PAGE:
What in the World Do We Hear?: An Ecological Approach to Auditory Event Perception

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Abstract

Everyday listening is the experience of hearing events in the world rather than sounds per se. In this article, I take an ecological approach to everyday listening to overcome constraints on its study implied by more traditional approaches. In particular, I am concerned with developing a new framework for describing sound in terms of audible source attributes. An examination of the continuum of structured energy from event to audition suggests that sound conveys information about events at locations in an environment. Qualitative descriptions of the physics of sound-producing events, complemented by protocol studies, suggest a tripartite division of sound-producing events into those involving vibrating solids, gasses, or liquids. Within each of these categories, basic-level events are defined by the simple interactions that can cause these materials to sound, whereas more complex events can be described in terms of temporal patterning, compound, or hybrid sources. The results of these investigations are used to create a map of sound-producing events and their attributes useful in guiding further exploration.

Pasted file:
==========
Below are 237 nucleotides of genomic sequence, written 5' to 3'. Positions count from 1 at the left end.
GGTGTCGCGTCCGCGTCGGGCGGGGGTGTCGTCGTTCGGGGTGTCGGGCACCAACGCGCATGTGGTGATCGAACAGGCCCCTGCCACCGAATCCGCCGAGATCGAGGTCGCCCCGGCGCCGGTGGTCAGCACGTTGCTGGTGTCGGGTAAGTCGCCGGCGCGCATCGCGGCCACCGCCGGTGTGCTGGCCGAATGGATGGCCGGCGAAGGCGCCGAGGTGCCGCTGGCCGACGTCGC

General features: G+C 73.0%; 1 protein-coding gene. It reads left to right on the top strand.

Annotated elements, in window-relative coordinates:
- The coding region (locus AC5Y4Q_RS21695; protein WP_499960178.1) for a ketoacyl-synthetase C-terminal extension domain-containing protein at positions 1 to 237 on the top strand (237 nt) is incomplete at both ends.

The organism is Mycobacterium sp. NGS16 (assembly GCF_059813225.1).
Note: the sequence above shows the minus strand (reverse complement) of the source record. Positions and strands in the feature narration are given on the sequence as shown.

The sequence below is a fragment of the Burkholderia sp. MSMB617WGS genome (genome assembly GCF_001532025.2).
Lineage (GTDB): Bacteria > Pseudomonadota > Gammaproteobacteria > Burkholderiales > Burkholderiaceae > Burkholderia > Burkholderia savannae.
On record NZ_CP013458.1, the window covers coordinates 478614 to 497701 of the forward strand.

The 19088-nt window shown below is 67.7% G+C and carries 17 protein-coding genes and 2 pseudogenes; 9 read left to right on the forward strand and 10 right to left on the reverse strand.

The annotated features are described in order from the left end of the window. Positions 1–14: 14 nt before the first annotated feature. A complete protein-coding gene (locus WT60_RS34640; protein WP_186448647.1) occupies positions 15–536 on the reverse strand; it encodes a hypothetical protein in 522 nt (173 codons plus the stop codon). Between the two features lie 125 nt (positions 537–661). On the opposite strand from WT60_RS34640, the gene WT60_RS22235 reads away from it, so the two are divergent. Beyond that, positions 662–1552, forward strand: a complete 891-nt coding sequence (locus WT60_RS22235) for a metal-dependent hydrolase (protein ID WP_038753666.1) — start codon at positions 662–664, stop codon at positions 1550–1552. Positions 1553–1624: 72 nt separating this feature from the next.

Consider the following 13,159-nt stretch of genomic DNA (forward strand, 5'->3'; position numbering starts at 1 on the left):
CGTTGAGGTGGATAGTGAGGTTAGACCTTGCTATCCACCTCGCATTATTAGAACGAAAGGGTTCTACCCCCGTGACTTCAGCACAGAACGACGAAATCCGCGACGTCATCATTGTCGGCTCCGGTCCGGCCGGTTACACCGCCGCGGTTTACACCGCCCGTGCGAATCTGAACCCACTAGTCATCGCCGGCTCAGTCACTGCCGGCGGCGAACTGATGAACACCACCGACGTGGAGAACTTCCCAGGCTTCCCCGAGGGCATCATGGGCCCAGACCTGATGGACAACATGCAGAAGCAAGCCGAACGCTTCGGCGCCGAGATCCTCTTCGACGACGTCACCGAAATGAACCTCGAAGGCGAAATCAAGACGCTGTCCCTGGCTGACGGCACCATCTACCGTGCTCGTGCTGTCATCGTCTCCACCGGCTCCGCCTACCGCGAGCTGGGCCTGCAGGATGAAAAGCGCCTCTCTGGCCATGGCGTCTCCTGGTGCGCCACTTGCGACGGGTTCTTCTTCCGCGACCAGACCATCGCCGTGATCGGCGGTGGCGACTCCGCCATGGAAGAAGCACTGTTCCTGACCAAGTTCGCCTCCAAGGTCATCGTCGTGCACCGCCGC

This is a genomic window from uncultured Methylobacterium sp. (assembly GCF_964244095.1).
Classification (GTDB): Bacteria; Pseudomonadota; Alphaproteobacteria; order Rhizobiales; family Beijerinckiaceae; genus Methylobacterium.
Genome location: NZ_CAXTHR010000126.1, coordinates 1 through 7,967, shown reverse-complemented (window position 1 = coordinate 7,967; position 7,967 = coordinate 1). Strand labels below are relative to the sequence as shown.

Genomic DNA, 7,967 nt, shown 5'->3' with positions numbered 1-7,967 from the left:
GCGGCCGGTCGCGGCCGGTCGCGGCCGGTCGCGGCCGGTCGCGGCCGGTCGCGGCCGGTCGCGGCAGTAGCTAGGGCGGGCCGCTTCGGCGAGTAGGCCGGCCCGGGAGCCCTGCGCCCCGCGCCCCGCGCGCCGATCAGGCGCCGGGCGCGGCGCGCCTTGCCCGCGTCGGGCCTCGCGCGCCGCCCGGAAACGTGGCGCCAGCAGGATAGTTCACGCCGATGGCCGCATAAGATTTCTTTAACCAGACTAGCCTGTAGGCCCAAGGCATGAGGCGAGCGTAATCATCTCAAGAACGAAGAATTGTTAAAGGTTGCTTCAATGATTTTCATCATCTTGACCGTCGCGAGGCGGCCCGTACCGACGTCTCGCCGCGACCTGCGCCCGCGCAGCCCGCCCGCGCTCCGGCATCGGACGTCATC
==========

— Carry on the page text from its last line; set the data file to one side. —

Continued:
Original languageEnglish
JournalEcological Psychology
Volume5
Issue number1
DOIs
Publication statusPublished - 1993

Research Group keywords

  • Interaction Research Studio

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